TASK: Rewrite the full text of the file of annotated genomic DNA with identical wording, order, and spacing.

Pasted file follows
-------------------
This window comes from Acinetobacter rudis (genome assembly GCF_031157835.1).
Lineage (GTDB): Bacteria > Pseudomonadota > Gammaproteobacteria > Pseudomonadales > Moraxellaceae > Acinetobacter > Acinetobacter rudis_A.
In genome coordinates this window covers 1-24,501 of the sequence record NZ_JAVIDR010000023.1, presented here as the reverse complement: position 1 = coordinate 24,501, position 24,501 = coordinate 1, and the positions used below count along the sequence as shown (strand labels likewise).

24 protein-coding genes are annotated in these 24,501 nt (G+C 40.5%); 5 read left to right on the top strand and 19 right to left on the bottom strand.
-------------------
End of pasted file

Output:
This window comes from Acinetobacter rudis (genome assembly GCF_031157835.1).
Lineage (GTDB): Bacteria > Pseudomonadota > Gammaproteobacteria > Pseudomonadales > Moraxellaceae > Acinetobacter > Acinetobacter rudis_A.
In genome coordinates this window covers 1-24,501 of the sequence record NZ_JAVIDR010000023.1, presented here as the reverse complement: position 1 = coordinate 24,501, position 24,501 = coordinate 1, and the positions used below count along the sequence as shown (strand labels likewise).

24 protein-coding genes are annotated in these 24,501 nt (G+C 40.5%); 5 read left to right on the top strand and 19 right to left on the bottom strand.